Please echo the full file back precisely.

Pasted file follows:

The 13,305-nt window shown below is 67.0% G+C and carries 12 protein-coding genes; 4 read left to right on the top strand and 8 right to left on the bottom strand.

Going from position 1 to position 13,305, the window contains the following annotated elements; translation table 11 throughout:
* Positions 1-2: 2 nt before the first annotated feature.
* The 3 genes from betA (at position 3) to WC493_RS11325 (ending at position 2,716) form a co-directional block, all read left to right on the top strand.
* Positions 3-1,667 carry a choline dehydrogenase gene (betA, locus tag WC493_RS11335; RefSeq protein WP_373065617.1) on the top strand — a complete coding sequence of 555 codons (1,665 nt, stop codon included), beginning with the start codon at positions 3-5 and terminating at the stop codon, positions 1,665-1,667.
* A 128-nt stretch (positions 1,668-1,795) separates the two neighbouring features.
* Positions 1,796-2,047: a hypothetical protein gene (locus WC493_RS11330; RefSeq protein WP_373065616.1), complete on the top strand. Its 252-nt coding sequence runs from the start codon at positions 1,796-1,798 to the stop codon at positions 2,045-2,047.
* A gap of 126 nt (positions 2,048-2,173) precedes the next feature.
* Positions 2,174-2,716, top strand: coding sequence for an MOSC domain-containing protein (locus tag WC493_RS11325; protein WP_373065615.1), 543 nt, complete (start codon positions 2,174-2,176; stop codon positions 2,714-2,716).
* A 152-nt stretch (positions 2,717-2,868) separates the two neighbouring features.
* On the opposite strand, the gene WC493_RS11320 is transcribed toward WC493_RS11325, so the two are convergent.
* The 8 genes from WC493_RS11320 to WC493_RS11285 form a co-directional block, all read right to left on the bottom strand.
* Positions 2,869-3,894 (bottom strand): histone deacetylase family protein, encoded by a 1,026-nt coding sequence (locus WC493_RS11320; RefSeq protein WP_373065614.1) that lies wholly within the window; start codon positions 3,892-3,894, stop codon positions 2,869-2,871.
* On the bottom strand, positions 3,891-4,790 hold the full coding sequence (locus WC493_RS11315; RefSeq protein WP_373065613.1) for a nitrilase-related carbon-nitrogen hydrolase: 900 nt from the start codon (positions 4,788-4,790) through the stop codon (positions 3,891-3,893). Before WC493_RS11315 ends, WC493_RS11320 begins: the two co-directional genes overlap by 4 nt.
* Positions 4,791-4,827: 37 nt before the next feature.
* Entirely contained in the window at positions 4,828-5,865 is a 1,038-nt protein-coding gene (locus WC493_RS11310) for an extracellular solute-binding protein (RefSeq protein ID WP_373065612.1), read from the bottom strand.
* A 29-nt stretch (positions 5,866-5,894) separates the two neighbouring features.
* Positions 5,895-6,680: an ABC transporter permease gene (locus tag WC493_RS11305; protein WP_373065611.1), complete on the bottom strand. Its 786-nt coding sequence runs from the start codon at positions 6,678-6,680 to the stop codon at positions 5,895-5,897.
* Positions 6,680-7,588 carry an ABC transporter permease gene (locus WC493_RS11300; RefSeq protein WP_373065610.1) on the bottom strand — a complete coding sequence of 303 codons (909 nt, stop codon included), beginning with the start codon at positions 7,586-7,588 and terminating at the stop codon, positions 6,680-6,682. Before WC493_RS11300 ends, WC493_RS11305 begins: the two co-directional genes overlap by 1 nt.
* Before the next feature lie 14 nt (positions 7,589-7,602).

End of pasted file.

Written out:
The 13,305-nt window shown below is 67.0% G+C and carries 12 protein-coding genes; 4 read left to right on the top strand and 8 right to left on the bottom strand.

Going from position 1 to position 13,305, the window contains the following annotated elements; translation table 11 throughout:
* Positions 1-2: 2 nt before the first annotated feature.
* The 3 genes from betA (at position 3) to WC493_RS11325 (ending at position 2,716) form a co-directional block, all read left to right on the top strand.
* Positions 3-1,667 carry a choline dehydrogenase gene (betA, locus tag WC493_RS11335; RefSeq protein WP_373065617.1) on the top strand — a complete coding sequence of 555 codons (1,665 nt, stop codon included), beginning with the start codon at positions 3-5 and terminating at the stop codon, positions 1,665-1,667.
* A 128-nt stretch (positions 1,668-1,795) separates the two neighbouring features.
* Positions 1,796-2,047: a hypothetical protein gene (locus WC493_RS11330; RefSeq protein WP_373065616.1), complete on the top strand. Its 252-nt coding sequence runs from the start codon at positions 1,796-1,798 to the stop codon at positions 2,045-2,047.
* A gap of 126 nt (positions 2,048-2,173) precedes the next feature.
* Positions 2,174-2,716, top strand: coding sequence for an MOSC domain-containing protein (locus tag WC493_RS11325; protein WP_373065615.1), 543 nt, complete (start codon positions 2,174-2,176; stop codon positions 2,714-2,716).
* A 152-nt stretch (positions 2,717-2,868) separates the two neighbouring features.
* On the opposite strand, the gene WC493_RS11320 is transcribed toward WC493_RS11325, so the two are convergent.
* The 8 genes from WC493_RS11320 to WC493_RS11285 form a co-directional block, all read right to left on the bottom strand.
* Positions 2,869-3,894 (bottom strand): histone deacetylase family protein, encoded by a 1,026-nt coding sequence (locus WC493_RS11320; RefSeq protein WP_373065614.1) that lies wholly within the window; start codon positions 3,892-3,894, stop codon positions 2,869-2,871.
* On the bottom strand, positions 3,891-4,790 hold the full coding sequence (locus WC493_RS11315; RefSeq protein WP_373065613.1) for a nitrilase-related carbon-nitrogen hydrolase: 900 nt from the start codon (positions 4,788-4,790) through the stop codon (positions 3,891-3,893). Before WC493_RS11315 ends, WC493_RS11320 begins: the two co-directional genes overlap by 4 nt.
* Positions 4,791-4,827: 37 nt before the next feature.
* Entirely contained in the window at positions 4,828-5,865 is a 1,038-nt protein-coding gene (locus WC493_RS11310) for an extracellular solute-binding protein (RefSeq protein ID WP_373065612.1), read from the bottom strand.
* A 29-nt stretch (positions 5,866-5,894) separates the two neighbouring features.
* Positions 5,895-6,680: an ABC transporter permease gene (locus tag WC493_RS11305; protein WP_373065611.1), complete on the bottom strand. Its 786-nt coding sequence runs from the start codon at positions 6,678-6,680 to the stop codon at positions 5,895-5,897.
* Positions 6,680-7,588 carry an ABC transporter permease gene (locus WC493_RS11300; RefSeq protein WP_373065610.1) on the bottom strand — a complete coding sequence of 303 codons (909 nt, stop codon included), beginning with the start codon at positions 7,586-7,588 and terminating at the stop codon, positions 6,680-6,682. Before WC493_RS11300 ends, WC493_RS11305 begins: the two co-directional genes overlap by 1 nt.
* Before the next feature lie 14 nt (positions 7,589-7,602).